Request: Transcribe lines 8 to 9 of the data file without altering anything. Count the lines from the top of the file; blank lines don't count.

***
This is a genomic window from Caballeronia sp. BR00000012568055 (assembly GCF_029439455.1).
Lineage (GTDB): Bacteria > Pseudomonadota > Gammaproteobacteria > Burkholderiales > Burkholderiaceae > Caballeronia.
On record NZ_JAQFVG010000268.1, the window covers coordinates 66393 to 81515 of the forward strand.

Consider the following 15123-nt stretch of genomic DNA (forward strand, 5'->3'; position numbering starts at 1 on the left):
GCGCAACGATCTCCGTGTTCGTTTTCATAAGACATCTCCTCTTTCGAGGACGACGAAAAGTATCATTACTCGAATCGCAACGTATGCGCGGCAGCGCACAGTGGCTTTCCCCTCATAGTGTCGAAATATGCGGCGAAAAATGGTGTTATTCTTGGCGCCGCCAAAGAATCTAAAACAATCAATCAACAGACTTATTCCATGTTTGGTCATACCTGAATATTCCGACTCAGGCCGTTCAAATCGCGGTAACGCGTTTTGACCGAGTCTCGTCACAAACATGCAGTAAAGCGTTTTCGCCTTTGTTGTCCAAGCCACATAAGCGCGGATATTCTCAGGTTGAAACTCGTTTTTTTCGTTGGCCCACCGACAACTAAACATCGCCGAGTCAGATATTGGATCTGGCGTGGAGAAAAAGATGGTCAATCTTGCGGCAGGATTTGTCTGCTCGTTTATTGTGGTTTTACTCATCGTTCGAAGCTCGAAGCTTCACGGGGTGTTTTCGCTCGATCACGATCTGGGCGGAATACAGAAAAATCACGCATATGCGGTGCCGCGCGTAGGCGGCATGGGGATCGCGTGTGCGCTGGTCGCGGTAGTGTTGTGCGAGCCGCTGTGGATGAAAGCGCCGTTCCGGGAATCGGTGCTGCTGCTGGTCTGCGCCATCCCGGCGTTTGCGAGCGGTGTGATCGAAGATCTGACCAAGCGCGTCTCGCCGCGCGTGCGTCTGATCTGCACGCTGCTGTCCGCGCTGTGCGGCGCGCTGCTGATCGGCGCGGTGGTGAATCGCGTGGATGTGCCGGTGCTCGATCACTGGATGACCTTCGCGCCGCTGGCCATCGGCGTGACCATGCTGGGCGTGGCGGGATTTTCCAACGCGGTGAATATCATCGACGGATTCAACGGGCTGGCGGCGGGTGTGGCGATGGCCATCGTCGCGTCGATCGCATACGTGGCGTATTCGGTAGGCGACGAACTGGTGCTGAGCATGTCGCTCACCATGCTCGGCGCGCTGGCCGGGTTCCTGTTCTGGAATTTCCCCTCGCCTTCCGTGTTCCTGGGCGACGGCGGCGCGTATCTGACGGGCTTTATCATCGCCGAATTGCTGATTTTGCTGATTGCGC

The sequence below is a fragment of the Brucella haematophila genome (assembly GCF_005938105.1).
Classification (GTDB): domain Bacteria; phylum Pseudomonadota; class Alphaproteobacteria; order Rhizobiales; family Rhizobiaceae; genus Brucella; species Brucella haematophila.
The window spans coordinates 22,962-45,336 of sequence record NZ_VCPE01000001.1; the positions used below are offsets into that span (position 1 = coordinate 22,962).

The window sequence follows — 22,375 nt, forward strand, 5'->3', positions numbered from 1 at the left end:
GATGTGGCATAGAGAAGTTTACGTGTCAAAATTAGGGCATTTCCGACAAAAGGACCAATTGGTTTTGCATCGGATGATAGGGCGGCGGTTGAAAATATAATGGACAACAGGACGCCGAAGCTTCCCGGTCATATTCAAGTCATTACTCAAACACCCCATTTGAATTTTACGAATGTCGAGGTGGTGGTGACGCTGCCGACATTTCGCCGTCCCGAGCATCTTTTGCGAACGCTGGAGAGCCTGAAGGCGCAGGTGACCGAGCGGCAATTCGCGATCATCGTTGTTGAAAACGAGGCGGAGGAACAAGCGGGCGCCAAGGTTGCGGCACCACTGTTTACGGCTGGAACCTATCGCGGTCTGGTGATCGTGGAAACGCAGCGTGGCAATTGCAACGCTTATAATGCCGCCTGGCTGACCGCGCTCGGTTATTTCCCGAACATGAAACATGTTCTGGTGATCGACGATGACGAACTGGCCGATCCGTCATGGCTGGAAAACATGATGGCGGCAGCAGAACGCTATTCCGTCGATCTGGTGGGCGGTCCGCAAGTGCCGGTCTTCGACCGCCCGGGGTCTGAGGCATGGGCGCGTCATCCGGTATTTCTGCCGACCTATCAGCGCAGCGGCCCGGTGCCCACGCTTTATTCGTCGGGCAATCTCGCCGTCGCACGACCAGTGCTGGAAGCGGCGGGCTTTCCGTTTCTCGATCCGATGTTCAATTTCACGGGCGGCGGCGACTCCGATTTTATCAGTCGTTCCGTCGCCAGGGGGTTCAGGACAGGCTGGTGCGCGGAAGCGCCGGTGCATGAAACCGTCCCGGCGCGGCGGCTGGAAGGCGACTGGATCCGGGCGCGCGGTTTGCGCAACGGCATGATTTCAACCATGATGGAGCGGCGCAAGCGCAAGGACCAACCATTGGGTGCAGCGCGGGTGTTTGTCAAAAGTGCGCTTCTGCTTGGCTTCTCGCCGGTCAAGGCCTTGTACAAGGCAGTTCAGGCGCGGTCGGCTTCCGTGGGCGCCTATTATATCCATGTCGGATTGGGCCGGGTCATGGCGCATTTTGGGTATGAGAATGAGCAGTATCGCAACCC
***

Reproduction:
The window spans coordinates 22,962-45,336 of sequence record NZ_VCPE01000001.1; the positions used below are offsets into that span (position 1 = coordinate 22,962).

The window sequence follows — 22,375 nt, forward strand, 5'->3', positions numbered from 1 at the left end: